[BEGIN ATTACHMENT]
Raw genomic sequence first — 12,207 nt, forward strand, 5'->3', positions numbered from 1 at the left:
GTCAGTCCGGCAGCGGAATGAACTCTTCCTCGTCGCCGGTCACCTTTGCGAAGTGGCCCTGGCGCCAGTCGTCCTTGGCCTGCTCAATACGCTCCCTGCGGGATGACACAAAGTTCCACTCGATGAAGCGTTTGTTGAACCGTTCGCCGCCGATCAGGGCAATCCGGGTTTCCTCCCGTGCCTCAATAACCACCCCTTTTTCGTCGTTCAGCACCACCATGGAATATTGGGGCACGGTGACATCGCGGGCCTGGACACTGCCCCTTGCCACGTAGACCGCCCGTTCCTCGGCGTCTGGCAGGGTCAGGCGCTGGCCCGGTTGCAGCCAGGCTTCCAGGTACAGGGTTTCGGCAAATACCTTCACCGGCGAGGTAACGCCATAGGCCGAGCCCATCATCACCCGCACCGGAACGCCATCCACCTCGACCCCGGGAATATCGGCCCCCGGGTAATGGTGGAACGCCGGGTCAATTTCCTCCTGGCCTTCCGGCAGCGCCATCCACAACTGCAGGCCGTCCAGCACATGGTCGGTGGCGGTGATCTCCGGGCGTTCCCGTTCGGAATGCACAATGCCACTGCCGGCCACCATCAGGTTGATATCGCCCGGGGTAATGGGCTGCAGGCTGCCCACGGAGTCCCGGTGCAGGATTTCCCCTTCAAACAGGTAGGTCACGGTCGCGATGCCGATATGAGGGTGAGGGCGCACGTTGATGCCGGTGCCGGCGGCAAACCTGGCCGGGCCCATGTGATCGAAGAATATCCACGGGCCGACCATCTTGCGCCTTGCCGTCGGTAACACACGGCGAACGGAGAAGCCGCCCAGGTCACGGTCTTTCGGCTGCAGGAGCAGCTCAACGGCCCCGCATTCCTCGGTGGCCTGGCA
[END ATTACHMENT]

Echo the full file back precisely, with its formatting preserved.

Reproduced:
Raw genomic sequence first — 12,207 nt, forward strand, 5'->3', positions numbered from 1 at the left:
GTCAGTCCGGCAGCGGAATGAACTCTTCCTCGTCGCCGGTCACCTTTGCGAAGTGGCCCTGGCGCCAGTCGTCCTTGGCCTGCTCAATACGCTCCCTGCGGGATGACACAAAGTTCCACTCGATGAAGCGTTTGTTGAACCGTTCGCCGCCGATCAGGGCAATCCGGGTTTCCTCCCGTGCCTCAATAACCACCCCTTTTTCGTCGTTCAGCACCACCATGGAATATTGGGGCACGGTGACATCGCGGGCCTGGACACTGCCCCTTGCCACGTAGACCGCCCGTTCCTCGGCGTCTGGCAGGGTCAGGCGCTGGCCCGGTTGCAGCCAGGCTTCCAGGTACAGGGTTTCGGCAAATACCTTCACCGGCGAGGTAACGCCATAGGCCGAGCCCATCATCACCCGCACCGGAACGCCATCCACCTCGACCCCGGGAATATCGGCCCCCGGGTAATGGTGGAACGCCGGGTCAATTTCCTCCTGGCCTTCCGGCAGCGCCATCCACAACTGCAGGCCGTCCAGCACATGGTCGGTGGCGGTGATCTCCGGGCGTTCCCGTTCGGAATGCACAATGCCACTGCCGGCCACCATCAGGTTGATATCGCCCGGGGTAATGGGCTGCAGGCTGCCCACGGAGTCCCGGTGCAGGATTTCCCCTTCAAACAGGTAGGTCACGGTCGCGATGCCGATATGAGGGTGAGGGCGCACGTTGATGCCGGTGCCGGCGGCAAACCTGGCCGGGCCCATGTGATCGAAGAATATCCACGGGCCGACCATCTTGCGCCTTGCCGTCGGTAACACACGGCGAACGGAGAAGCCGCCCAGGTCACGGTCTTTCGGCTGCAGGAGCAGCTCAACGGCCCCGCATTCCTCGGTGGCCTGGCA